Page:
1. The mine sweeping units of the KII Defense Garrison were stationed permanently at OSAKA and KOBE Harbors and became the main strength of mine sweeping. They were engaged in mine sweeping in channels where the mines were reported to have been laid.
    2. The status of the strength of mine sweeping units as of 11 June.
      1. Mine sweeping equipment.
        NameDrag netType 5 mine sweeperType 3 model 2 mine sweeperReformed type 3 sweeping equipmentSound bombs
        OSAKA Naval Munition Department 7 sets (no accessories)11 sets Magnetic Bars 940 1,300
        KII Defense Garrison10 (length 10 cm. breath 70 cm. mesh. 6 sq. ft. Manila hemp1 set (no accessories)5 sets 130
        OSAKA Port Defense Garrison  10 sets 300
        KOBE Port Defense Garrison All equipment lost by fire22 sets (only 17 sets usable)
      2. Mine sweeping vessels.
        NameType 5Type 5 Model 2Type F
        KII Defense GarrisonMother boats (converted subchaser) 3
        Side boats (fishing boats) 9
        Fishing boats 10 
        OSAKA Port Defense Garrison Fishing boats 10
        Schooner 1
        KOBE Port Defense Fishing boats 12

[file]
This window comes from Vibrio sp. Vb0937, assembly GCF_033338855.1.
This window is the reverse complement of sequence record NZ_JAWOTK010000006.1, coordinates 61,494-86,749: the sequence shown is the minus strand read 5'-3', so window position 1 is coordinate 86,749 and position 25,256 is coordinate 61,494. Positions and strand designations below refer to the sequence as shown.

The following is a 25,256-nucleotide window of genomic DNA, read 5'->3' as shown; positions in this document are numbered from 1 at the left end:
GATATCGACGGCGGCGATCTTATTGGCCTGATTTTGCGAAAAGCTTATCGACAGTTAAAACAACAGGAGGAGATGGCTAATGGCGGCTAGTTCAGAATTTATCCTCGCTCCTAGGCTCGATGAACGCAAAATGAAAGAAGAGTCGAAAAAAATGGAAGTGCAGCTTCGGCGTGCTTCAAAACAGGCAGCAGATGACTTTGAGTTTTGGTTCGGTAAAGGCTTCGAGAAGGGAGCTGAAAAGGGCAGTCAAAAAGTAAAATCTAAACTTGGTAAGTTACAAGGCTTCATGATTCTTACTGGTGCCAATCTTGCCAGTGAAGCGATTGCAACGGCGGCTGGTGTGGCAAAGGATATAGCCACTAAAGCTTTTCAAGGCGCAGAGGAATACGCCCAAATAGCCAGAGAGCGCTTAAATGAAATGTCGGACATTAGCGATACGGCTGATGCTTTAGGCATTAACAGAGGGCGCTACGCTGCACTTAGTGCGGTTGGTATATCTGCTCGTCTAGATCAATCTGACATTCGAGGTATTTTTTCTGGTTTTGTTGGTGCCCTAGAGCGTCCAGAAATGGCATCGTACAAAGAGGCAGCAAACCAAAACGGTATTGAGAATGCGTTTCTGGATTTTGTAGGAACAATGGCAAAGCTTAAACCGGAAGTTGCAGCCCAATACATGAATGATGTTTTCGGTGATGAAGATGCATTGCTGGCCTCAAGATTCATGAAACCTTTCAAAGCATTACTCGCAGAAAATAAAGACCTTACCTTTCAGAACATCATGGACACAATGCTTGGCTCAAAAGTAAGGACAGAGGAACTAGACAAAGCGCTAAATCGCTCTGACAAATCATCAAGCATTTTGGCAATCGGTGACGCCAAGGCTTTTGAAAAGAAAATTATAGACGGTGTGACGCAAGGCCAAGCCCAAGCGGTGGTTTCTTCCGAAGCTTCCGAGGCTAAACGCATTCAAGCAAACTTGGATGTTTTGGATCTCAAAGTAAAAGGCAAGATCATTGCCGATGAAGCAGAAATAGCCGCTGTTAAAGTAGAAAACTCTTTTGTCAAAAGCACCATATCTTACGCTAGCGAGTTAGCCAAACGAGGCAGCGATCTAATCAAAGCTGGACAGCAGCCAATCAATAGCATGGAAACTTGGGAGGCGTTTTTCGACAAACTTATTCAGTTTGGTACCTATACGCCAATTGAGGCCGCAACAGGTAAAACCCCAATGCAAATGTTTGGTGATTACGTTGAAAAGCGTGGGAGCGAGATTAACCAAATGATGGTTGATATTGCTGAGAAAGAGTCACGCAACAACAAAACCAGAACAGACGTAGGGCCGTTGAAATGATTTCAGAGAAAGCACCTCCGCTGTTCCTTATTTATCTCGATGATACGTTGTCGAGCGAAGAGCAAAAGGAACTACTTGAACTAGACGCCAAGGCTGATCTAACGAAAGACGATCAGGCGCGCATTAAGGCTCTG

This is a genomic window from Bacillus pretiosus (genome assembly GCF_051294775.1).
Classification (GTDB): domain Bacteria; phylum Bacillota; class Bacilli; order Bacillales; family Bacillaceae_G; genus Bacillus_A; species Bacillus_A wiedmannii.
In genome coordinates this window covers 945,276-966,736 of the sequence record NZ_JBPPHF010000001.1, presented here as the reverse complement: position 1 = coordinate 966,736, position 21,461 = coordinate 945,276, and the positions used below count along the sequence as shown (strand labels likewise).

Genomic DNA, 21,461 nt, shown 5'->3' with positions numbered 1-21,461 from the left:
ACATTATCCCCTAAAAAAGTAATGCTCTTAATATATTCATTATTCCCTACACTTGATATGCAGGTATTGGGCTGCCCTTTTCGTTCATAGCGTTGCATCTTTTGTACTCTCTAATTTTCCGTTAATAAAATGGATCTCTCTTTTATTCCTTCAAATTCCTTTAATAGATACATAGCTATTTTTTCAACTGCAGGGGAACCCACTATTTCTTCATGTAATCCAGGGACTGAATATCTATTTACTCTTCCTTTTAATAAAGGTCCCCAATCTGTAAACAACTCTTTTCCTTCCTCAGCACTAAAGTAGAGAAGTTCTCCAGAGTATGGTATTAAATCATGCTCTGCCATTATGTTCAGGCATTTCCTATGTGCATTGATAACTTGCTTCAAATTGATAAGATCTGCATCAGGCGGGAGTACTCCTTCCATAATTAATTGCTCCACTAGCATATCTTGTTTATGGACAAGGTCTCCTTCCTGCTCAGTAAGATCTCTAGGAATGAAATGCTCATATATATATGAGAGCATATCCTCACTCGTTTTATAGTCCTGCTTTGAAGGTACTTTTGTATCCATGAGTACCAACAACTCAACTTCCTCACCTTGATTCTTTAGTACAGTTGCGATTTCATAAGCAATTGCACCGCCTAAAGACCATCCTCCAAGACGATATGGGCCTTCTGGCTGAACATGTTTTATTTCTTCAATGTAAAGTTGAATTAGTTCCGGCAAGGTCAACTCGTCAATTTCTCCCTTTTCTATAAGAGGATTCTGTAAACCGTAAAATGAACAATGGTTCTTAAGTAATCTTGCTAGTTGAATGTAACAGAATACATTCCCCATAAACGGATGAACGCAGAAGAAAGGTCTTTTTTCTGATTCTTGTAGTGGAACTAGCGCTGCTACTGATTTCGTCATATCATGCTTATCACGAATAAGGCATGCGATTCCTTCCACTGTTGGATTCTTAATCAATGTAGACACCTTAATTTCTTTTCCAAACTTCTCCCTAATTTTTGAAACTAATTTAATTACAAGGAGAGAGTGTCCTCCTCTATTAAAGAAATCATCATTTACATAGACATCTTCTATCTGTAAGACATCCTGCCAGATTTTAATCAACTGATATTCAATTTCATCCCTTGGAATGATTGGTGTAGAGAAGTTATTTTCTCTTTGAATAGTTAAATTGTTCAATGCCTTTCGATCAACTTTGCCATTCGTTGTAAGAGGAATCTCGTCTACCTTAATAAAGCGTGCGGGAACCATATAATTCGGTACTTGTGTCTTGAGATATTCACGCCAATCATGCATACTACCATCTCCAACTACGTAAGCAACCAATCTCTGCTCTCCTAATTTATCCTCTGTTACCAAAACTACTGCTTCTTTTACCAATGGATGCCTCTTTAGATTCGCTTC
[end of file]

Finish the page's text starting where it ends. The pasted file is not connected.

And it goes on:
Garrison Schooners 1
    3. Set up anti-mine lookout posts in early part of June at important points along the channels to be swept and endeavoured to collect accurate informations quickly.
    4. Planned to set up search lights in the vicinity of AKASHI SETO in order to ascertain the positions of mines dropped. However, the plan did not materialize.
  4. Navigation Control.
    1. Put into effect the navigation control in accordance with the conditions of mine laying and mine sweeping.
      Chief control station:OSAKA Minor Naval Station.
      Other control stations:OSAKA Naval Office of Resident Officers.
      KOBE Naval Officer of Resident Officers.
      KII Defense Garrison.

      When the bombing by U. S. planes became frequent, the time of incoming and outgoing vessels to and from ports was controlled.